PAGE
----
Your old cell phone looks like it was made in the ‘90s and everybody you know has a new smart phone with all the bells and whistles. And now you want one, too?
Gone are the days when you could buy a phone that only does one thing: make and receive phone calls. Nowadays, you can run an entire business on the phone—and some people do.
First, a few basics. An ‘app’ is a buzz word you can no longer avoid. Short for ‘application,’ it is something you can use to do something—and that is almost anything. Of course, you can check your email, check weather, sports scores, the stock market, as well as Skype, post, tweet, and take and send photos. But what about those more unusual apps that you may or may not have thought you could use your cell phone for? Need a flashlight? There is an app for that! I use it all the time and it is terrific—and free.
But before you select your apps (many are free, others cost between $0.99 to $5.99), you need to choose a phone. And even before that, you need to select an operating system.
An operating system (or OS, as the tech nerds say) is what runs your phone; and just like your computer, there are Windows, Apple and others. The popular iPhone, for instance, is an Apple product and runs on Apple’s OS. There are Windows phones that run Microsoft Windows and appear familiar to the many who use Windows on their computer. What’s different with phones is a third—and very popular OS—called Android.
Android is Google’s OS. It was initially created by a company called Android that was bought by Google in 2005. About two years ago, this became the most used mobile OS in the world. It is considered to be more stable and less prone to errors than the other two. The intention is to use touch and mimic real-world movements like swiping, tapping and pinching objects on the screen. The popularity of the Android devices is partly due to the ease of use and the reliability.
Once you’ve selected an OS, then you may want to look at screen sizes: The large ones are greater than 4.7 inches, and include Samsung Galaxy, LG and Nokia Lumia. The medium screens range between 4 and 4.7 inches; examples are iPhone 5 and Motorola Moto X. Finally, the small screens are less than 4 inches and includes the likes of Blackberry.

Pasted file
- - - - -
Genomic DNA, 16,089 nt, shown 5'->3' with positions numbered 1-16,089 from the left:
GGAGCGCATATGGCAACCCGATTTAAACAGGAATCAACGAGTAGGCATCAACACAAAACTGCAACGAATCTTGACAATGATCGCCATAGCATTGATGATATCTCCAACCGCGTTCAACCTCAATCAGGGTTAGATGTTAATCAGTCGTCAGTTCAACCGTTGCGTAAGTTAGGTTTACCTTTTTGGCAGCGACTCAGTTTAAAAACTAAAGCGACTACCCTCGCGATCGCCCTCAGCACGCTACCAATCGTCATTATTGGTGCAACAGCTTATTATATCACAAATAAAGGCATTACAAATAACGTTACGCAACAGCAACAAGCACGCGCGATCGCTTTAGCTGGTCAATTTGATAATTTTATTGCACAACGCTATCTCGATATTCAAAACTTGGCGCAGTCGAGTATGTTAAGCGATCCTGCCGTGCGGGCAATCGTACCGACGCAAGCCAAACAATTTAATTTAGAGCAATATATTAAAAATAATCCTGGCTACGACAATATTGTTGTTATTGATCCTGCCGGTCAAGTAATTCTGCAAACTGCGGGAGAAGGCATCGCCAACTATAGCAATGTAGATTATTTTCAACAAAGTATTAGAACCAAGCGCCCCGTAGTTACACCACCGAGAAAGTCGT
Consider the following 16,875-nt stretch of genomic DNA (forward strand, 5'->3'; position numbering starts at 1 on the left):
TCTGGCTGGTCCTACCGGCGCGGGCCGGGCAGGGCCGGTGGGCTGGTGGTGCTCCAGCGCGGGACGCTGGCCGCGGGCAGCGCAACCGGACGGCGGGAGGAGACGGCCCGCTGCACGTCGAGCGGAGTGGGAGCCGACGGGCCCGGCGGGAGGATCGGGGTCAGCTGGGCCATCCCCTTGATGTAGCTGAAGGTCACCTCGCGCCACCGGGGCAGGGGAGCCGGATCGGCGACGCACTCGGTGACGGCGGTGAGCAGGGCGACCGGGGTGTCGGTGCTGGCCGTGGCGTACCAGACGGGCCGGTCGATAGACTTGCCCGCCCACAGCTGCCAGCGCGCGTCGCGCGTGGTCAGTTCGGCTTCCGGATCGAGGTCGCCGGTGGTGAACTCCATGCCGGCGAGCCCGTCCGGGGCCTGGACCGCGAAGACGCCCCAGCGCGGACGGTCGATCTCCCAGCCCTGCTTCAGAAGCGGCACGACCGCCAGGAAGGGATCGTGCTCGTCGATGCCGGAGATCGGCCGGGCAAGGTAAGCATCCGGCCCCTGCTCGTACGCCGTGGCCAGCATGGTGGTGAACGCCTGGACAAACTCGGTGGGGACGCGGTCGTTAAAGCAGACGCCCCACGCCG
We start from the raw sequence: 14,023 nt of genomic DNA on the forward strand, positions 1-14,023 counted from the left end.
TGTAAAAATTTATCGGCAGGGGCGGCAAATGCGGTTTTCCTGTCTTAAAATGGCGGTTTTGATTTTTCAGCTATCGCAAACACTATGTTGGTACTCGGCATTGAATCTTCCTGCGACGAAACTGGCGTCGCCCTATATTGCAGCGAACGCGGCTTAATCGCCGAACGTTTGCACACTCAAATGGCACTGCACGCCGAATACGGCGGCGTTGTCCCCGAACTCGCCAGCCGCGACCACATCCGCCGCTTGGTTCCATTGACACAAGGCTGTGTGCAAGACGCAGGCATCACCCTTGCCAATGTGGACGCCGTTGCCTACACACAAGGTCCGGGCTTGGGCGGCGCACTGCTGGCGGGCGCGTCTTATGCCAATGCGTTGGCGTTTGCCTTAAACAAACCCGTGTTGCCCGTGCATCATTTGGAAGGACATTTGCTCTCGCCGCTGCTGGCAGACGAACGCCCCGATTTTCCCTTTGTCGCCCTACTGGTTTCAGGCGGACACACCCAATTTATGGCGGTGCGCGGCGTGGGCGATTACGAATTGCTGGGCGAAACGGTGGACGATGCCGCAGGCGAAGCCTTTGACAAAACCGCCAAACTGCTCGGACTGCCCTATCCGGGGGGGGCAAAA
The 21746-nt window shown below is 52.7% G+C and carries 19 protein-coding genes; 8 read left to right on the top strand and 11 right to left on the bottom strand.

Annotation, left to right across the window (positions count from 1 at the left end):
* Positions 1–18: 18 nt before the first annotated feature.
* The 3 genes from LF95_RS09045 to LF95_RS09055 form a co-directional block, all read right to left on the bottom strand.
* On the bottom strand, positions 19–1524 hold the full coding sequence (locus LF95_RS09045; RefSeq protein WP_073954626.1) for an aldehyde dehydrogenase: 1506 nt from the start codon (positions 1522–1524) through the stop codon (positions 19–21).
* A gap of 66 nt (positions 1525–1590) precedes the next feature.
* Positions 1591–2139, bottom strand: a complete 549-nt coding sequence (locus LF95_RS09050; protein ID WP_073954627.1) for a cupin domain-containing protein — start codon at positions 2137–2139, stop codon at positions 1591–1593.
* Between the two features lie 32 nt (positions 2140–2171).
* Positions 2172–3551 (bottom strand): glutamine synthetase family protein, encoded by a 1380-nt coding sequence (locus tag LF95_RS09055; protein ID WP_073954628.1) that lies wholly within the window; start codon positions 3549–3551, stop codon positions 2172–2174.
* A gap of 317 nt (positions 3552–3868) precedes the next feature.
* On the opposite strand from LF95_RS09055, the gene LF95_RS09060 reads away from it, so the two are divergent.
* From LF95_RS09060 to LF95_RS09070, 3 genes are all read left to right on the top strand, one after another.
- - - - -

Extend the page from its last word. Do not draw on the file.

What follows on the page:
Although screen size is important, maybe even more so is the brightness, the color and the viewing angles. Don’t just look at the resolution specs, look at the actual phone. I would not recommend buying a smart phone online: It has to feel right, look right and be part of you, You have to see it, hold it and use it in person. So ask the salesclerk to show you various phones with different brightness and resolutions. The Galaxy Note 3, Moto X and the iPhone 5 have been top-rated in this respect.
If the Camera functionality is important to you, you should know that the cameras that are built in to the phones are of varying quality. The iPhone that I have doesn’t take good photos; and no, it’s not the photographer. For a high-quality camera, you need to look at HTC or Nokia.
Next to ask about is the battery. It doesn’t matter what or how many fancy features your phone has if you are out ‘juice.’ Battery-makers list performance in terms of talk time, standby time, or how many hours you can expect a device to perform tasks such as playing video and music. Make sure that the person selling you the phone explains the performance of the battery of that particular phone. T-Mobile’s LG G2 has the best battery life of all that were tested in January this year by an independent reviewer.
Then, there is the question of provider: the company that you will bill you monthly. There is AT&T, Verizon, Sprint, T-Mobile and many more.
Ask yourself, Why am I buying a smart phone? Is it for the phone functionality and that alone? If that is the case, why not just get an inexpensive phone that allows you thousands of minutes per month—or better still, unlimited talk?
Is it the Internet browser and download capability (the amount of data you can download—and how fast) or is it texting? Many plans come with ‘unlimited talk and text’—and that may be for you.
Is the phone and Internet coverage important to you? For instance, if you travel to parts of the country (or the world) where you can reasonably expect limited coverage, then limited coverage plans may fit you.
If you always remain in a large city like St. Louis, then the coverage your plan offers better cover St. Louis and the entire metropolitan area. Make sure that you ask those questions.
How much money are you willing to spend? Are you personally paying for this or will your company pick up the tab? Smart-phone plans vary from $50 per month to up to 10 times that amount, depending on phone, options, minutes, data, coverage and other factors.
These are monthly plans. You also need to purchase the actual phone; and of course, the cost varies, from $99 up to more than $700. That’s a one-time fee, but don’t forget to ask about warranties.
There are plenty more features we cannot cover in this limited space. Do you have a question about your phone or buying a new one? Your question could be featured in an upcoming column. Email me at firstname.lastname@example.org.
Longtime computer trainer and editor Richard Gavatin can be reached at email@example.com.